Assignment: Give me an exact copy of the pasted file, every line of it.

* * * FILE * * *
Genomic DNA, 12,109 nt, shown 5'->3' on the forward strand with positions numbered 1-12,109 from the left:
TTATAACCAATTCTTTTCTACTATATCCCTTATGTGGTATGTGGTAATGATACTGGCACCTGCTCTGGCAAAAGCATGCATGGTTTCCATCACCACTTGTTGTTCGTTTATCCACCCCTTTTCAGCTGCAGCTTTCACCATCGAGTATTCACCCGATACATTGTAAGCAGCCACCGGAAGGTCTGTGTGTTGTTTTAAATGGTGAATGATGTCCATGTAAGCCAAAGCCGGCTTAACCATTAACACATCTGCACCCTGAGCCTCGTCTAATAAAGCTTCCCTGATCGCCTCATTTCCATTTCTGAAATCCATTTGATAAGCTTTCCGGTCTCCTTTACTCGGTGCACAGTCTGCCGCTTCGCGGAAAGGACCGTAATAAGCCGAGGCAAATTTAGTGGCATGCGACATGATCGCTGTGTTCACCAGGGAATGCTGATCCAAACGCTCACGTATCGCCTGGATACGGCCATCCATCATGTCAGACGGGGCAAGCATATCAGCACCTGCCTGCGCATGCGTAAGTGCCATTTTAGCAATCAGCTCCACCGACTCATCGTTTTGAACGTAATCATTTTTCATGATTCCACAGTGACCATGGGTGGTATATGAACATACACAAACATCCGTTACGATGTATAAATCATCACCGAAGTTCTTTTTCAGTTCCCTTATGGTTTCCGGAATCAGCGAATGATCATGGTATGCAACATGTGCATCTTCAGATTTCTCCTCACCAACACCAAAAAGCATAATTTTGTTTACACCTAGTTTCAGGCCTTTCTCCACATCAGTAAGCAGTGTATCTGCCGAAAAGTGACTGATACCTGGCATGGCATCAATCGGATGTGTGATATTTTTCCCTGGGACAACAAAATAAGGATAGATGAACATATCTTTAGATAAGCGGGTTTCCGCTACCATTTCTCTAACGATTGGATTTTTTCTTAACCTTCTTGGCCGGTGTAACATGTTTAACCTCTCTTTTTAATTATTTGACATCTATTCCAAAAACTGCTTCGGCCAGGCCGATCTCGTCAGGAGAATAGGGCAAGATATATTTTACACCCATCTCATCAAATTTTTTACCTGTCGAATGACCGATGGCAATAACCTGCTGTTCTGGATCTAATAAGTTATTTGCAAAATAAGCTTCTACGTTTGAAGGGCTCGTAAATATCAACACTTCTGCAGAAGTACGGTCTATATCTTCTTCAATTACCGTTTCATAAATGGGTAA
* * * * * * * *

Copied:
Genomic DNA, 12,109 nt, shown 5'->3' on the forward strand with positions numbered 1-12,109 from the left:
TTATAACCAATTCTTTTCTACTATATCCCTTATGTGGTATGTGGTAATGATACTGGCACCTGCTCTGGCAAAAGCATGCATGGTTTCCATCACCACTTGTTGTTCGTTTATCCACCCCTTTTCAGCTGCAGCTTTCACCATCGAGTATTCACCCGATACATTGTAAGCAGCCACCGGAAGGTCTGTGTGTTGTTTTAAATGGTGAATGATGTCCATGTAAGCCAAAGCCGGCTTAACCATTAACACATCTGCACCCTGAGCCTCGTCTAATAAAGCTTCCCTGATCGCCTCATTTCCATTTCTGAAATCCATTTGATAAGCTTTCCGGTCTCCTTTACTCGGTGCACAGTCTGCCGCTTCGCGGAAAGGACCGTAATAAGCCGAGGCAAATTTAGTGGCATGCGACATGATCGCTGTGTTCACCAGGGAATGCTGATCCAAACGCTCACGTATCGCCTGGATACGGCCATCCATCATGTCAGACGGGGCAAGCATATCAGCACCTGCCTGCGCATGCGTAAGTGCCATTTTAGCAATCAGCTCCACCGACTCATCGTTTTGAACGTAATCATTTTTCATGATTCCACAGTGACCATGGGTGGTATATGAACATACACAAACATCCGTTACGATGTATAAATCATCACCGAAGTTCTTTTTCAGTTCCCTTATGGTTTCCGGAATCAGCGAATGATCATGGTATGCAACATGTGCATCTTCAGATTTCTCCTCACCAACACCAAAAAGCATAATTTTGTTTACACCTAGTTTCAGGCCTTTCTCCACATCAGTAAGCAGTGTATCTGCCGAAAAGTGACTGATACCTGGCATGGCATCAATCGGATGTGTGATATTTTTCCCTGGGACAACAAAATAAGGATAGATGAACATATCTTTAGATAAGCGGGTTTCCGCTACCATTTCTCTAACGATTGGATTTTTTCTTAACCTTCTTGGCCGGTGTAACATGTTTAACCTCTCTTTTTAATTATTTGACATCTATTCCAAAAACTGCTTCGGCCAGGCCGATCTCGTCAGGAGAATAGGGCAAGATATATTTTACACCCATCTCATCAAATTTTTTACCTGTCGAATGACCGATGGCAATAACCTGCTGTTCTGGATCTAATAAGTTATTTGCAAAATAAGCTTCTACGTTTGAAGGGCTCGTAAATATCAACACTTCTGCAGAAGTACGGTCTATATCTTCTTCAATTACCGTTTCATAAATGGGTAA